Recent Actions of CUNY Hardly Inspire Confidence or Trust in Student Body

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For all that has been done and protested in this particularly tumultuous semester in CUNY, no action has met more institutional controversy and ideological unity than City College’s closing of the Guillermo Morales/ Assata Shakur Community Center (MSCC). Aside from its history, its name, and its existence, the center proved to be more than just a clenched-fisted quirk on the south side of the NAC. Behind its red doors a broad community thrived in assembly; a book exchange was facilitated for students with financial need, a farm-share fed Harlem’s most impoverished addresses, and political dissent was administered by a broad coalition of both institutional and revolutionary students.

The debate and admonition created by critics, shaming the college for the existence of the MSCC, was ignored by the community the center served. Mainly due to the importance and necessity of the services provided. But on the night of Saturday October 19th, City College seemed to have had enough and claimed the space to expand its Career and Professional Institute.

No message was sent to the director of the center, all the property inside the space was moved to a safe space in-presumed- Shepard hall, and security began to increase on the twilight hours of Sunday October 20th.

As expected, the center’s community united in protest against the college’s action. But while coordinated protocol followed suit to an arrest, something strange happened. The entire North Academic Center was shut down. The college’s library, whose hours ironically were extended for midterms to serve a 24/7 schedule based on victories from the activists who organized in the MSCC, was shut down. Students inside the NAC were stuck without exit. The protesters, now growing in numbers with angered students wanting to study for their midterms, were demanding answers from an increasingly dodgy Public Safety.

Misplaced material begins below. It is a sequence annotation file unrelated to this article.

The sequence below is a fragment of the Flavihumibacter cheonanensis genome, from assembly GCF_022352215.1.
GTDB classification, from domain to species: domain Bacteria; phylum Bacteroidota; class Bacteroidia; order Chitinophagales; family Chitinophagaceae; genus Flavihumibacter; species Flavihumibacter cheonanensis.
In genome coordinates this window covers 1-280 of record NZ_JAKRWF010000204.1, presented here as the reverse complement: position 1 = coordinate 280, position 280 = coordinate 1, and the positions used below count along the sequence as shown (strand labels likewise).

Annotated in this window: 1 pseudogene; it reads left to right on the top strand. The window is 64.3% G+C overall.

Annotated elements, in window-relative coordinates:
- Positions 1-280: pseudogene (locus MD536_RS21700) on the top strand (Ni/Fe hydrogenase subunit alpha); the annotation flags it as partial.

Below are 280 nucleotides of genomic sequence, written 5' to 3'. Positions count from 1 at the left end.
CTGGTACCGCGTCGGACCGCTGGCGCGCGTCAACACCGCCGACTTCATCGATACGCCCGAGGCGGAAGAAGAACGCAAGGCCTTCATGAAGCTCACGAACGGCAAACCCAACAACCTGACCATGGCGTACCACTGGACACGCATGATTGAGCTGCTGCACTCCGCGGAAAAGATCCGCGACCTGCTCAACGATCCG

Note that this piece is not just being written to detail the events that transpired during midterms week, but to highlight a disturbing trend in our college and our university system. Measures have been drafted by the Board of Trustees to regulate and update the University’s policy on expression. Behind a cautious message of respect of freedom speech, the Board is set on passing new rules in which protests can be administered. These measures aren’t just affecting students who participate in dissent, but faculty who stand in solidarity.

The central executive body of CUNY intends to do what the Democratic and Republican National Committees have done in response to protests, the implementation of regulated free speech in the vicinity of the campuses. Calling it ‘The City University of New York Policy on Expressive Activities,” the current Board of Trustees will approve a plan that further expands the role of the New York Police Department inside the University, and through broad legal language enforces, “making loud noise that seriously threatens to interfere with classes,” absolutely prohibited and “may refer the matter to external law enforcement authorities” (CUNY, 2013).

This policy effectively shuts up the protestors CUNY-wide, which I can imagine is the point and is supported by the people who are annoyed by the flare of sudden anger against the school. But that seeming annoyance, that complete rejection of expression and speech takes away what makes our system valid and democratic. It criminalizes speech and it creates a wall of authority against criticism over a system that deserves to be criticized.